Sanjay says this high healthcare spend in the U.S. becomes even more problematic due to two factors – an aging population and high healthcare inflation. “Our aging population will consume more healthcare resources in the next 10, 20, 30 years. And the inflation of healthcare is far higher than normal inflation. Historically, our healthcare inflation rate has been double the overall rate.”
Sanjay sees 20% of GDP as a tipping point for our national healthcare spend. “Once we pass that 20% mark, it will be very hard for us to pull back. We need to at least keep it in the 17-18% range.”
As for the quality of U.S. healthcare, this is a personal issue for Sanjay. “I grew up in a developing country, so I was aware of things like life expectancy, child mortality rates, and premature death rates. If you look at America now, we aren’t doing great on those metrics. When we look at these numbers, despite spending more, we don’t have better healthcare outcomes. We have a higher disease burden for a developed country.”
“The big takeaway,” Sanjay sums up, “is that we have a lot more work to do in order to fix these problems of cost and quality.”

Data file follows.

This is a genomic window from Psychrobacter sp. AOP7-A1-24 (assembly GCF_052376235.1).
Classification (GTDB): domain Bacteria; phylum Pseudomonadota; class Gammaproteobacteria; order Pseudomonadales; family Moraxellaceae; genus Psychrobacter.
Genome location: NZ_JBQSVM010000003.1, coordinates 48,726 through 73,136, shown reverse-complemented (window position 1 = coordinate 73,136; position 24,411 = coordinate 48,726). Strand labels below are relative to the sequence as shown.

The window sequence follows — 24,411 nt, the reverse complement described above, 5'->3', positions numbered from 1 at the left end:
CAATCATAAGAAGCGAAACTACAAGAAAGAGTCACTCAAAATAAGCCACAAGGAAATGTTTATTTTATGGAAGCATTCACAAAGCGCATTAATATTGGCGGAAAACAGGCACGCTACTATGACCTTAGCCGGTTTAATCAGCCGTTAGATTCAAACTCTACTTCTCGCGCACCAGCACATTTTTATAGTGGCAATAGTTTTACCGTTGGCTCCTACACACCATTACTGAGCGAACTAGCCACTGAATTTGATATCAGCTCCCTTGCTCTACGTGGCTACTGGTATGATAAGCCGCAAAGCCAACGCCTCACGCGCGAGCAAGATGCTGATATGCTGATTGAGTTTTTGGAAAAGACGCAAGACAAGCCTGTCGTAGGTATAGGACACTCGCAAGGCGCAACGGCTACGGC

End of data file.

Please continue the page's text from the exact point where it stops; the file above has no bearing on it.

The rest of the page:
Sanjay believes that we are currently experiencing a “double disruption” in the healthcare industry. The first disruption has been the widely-known framework of the Triple Aim of Healthcare. This framework has three aims for the U.S. healthcare industry: (1) improving the patient experience, (2) improving the health of populations, and (3) reducing the per capita cost of healthcare. This trend accelerated with the Affordable Care Act and has now expanded to new payment models in commercial insurance.
The last two years of the COVID-19 pandemic have accelerated the second disruption through three main prongs: (1) digital health, (2) consumer choice, and (3) health equity.
“We saw massive uptake of virtual care and telehealth in the first days of the pandemic,” Sanjay notes. Indeed, healthcare consumers are still accessing telehealth as the pandemic continues, and employers are investing in digital health programs for the future. This trend has disrupted payment models in several ways.